Since 2000, many Oregonians have watched with concern as the conflict between Israel and the Palestinians has claimed innocent victims and the hope of both peoples for a better future. As a member of the House International Relations Committee, I have fully shared in that concern. I have been an advocate of stronger United States engagement to advance the vision of a secure Israel and an independent Palestinian state living side by side in peace by working to rebuild a Palestinian Authority that can prevent terrorism and promoting negotiations for a two-state solution. I also opposed the war in Iraq from the very beginning and take no pleasure in being correct that our presence there has made efforts to address the broad range of challenges across the Middle East more difficult.
In the current crisis between Israel and Hezbollah, I believe that the attacks on Israel by Hezbollah are both unjustified and unprovoked, particularly given Israel's withdrawal from Lebanon six years ago. Hezbollah, with the backing of Iran and Syria, seeks only to terrorize innocent civilians and lay waste to the hard-wrought peace between Israel and Lebanon. Since their initial raid across the Israeli-Lebanese border, Hezbollah has continued indiscriminately targeting Israeli civilians with increasingly sophisticated weaponry. It is in this context that Israel has exercised the right of all countries to self-defense, which I support.
I am, however, deeply distressed by the impact of Israeli military actions on Lebanese civilians. Israel must take stronger steps to minimize the harm to innocent Lebanese and to the civilian infrastructure on which they depend. The unnecessary killing of civilians, such as those in Qana, is not only a human tragedy but a tactical victory for the terrorists.
I have been dismayed that the United States has not been quicker to react or more assertive diplomatically to bring about the conditions for peace, missing the opportunity to influence events in a positive direction. We expect more from our country. Because of the risk to Lebanon's democratic future and to the well-being of both Israelis and Lebanese, it is critical that the United States take an active diplomatic role to create the conditions for a sustainable peace and thus make Israeli military action unnecessary. Hezbollah must be disarmed, either by the Lebanese government or by a multinational force, and the Lebanese government should receive the help it needs to extend its control across all of Lebanon and rebuild for the benefit of its people. We must work for a cease fire with a change in the dynamics on the ground, so that we do not sow the seeds of future rounds of attacks, retaliations, death, and destruction. We should seek not only an end to the current war, but to use this crisis as an opportunity to prevent future wars along the Israeli-Lebanese border.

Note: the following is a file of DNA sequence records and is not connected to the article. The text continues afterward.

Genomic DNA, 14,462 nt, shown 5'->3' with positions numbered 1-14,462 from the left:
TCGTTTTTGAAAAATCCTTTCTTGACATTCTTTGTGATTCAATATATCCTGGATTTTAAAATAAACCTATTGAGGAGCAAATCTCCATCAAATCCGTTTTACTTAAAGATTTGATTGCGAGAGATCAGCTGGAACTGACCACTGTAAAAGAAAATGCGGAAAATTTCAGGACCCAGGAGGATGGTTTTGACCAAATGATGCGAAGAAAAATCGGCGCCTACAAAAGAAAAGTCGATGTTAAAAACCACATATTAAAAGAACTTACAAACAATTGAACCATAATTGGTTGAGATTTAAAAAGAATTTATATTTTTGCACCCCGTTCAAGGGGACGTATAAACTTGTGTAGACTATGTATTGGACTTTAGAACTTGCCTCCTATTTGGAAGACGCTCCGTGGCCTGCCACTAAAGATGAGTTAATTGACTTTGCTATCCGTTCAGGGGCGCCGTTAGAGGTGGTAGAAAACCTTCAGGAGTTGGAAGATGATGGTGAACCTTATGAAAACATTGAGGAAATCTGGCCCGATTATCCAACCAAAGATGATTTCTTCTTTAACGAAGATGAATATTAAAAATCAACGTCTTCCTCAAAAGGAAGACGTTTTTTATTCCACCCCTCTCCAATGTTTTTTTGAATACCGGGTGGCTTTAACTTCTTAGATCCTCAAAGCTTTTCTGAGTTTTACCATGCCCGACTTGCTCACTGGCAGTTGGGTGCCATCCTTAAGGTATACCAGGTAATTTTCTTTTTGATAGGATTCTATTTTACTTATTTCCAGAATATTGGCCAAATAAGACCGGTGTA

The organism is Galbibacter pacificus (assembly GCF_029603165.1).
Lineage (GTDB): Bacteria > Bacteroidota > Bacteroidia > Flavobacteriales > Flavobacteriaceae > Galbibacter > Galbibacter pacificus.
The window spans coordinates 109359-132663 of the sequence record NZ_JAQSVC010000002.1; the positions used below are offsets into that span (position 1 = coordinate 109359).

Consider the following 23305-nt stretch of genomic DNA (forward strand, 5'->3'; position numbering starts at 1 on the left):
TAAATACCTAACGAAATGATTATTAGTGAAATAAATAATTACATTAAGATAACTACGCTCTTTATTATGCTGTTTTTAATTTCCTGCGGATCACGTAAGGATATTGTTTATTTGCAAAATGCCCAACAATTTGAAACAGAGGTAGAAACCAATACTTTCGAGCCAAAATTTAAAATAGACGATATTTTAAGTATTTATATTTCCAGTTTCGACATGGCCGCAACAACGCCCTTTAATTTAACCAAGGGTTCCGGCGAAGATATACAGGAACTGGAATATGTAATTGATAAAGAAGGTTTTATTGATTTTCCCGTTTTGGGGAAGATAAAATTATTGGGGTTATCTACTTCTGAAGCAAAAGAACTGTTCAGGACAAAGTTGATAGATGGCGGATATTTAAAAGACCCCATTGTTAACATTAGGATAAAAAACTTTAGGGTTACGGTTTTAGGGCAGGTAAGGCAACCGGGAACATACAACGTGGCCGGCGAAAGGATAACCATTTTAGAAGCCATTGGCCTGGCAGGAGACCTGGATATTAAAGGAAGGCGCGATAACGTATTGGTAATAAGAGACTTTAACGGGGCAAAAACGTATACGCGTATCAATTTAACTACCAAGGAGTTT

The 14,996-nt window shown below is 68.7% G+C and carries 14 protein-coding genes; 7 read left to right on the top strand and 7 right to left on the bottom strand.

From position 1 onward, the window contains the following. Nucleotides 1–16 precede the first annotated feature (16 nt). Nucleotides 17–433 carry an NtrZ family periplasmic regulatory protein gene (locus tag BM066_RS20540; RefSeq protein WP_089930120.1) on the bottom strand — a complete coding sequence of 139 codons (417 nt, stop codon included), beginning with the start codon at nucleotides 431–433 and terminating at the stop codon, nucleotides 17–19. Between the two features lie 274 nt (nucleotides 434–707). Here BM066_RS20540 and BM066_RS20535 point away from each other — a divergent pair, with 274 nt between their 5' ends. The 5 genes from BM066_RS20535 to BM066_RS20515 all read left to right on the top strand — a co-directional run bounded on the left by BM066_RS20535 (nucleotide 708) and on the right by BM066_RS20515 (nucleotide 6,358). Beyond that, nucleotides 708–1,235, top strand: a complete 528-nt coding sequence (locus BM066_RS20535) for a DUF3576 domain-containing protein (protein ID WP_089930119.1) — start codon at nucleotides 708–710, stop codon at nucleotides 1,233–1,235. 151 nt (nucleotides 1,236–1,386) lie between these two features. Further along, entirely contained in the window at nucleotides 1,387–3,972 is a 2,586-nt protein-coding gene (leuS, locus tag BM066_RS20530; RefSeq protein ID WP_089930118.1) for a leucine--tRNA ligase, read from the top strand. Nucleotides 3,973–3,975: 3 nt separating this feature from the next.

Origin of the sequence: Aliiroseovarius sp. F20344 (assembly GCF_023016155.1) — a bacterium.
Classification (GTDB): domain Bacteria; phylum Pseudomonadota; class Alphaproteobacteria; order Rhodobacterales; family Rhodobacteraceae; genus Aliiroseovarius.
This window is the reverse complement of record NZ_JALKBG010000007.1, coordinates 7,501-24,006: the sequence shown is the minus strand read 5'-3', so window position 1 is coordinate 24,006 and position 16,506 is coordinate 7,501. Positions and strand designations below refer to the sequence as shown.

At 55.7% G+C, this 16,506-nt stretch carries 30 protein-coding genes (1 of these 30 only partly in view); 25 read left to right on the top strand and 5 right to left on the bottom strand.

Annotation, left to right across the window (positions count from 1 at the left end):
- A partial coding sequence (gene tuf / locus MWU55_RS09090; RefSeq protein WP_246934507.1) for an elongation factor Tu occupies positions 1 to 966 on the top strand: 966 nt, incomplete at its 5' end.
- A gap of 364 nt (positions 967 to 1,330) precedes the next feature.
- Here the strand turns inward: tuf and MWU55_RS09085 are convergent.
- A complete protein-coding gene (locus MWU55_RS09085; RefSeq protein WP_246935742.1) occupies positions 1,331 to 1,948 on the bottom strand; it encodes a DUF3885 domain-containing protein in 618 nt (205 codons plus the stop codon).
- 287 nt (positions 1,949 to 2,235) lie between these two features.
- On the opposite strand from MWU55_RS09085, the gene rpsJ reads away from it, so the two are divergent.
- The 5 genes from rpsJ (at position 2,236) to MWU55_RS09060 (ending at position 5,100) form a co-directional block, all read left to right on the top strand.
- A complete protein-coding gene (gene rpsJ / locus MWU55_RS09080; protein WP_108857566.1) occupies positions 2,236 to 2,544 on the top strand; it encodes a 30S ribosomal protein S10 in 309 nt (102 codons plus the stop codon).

We must also address the broad context of the Middle East in which crises like the current one occur. I support the appointment of a high-level special envoy for Middle East peace that can assist Israeli and responsible Palestinian leaders back on the path towards peace. We should begin the redeployment of our troops from Iraq immediately and develop a political and diplomatic strategy that allows the Iraqis the greatest chance to stabilize their country. Most difficult, yet perhaps most important for the United States, is the need to engage directly, honestly, and forcefully with Iran and Syria. Despite their too often destructive and destabilizing roles, we must seek a new dynamic that brings them into the fold of a regional security framework. Only then will the people of Israel, Lebanon, and the rest of the region experience the lasting peace and security they so richly deserve.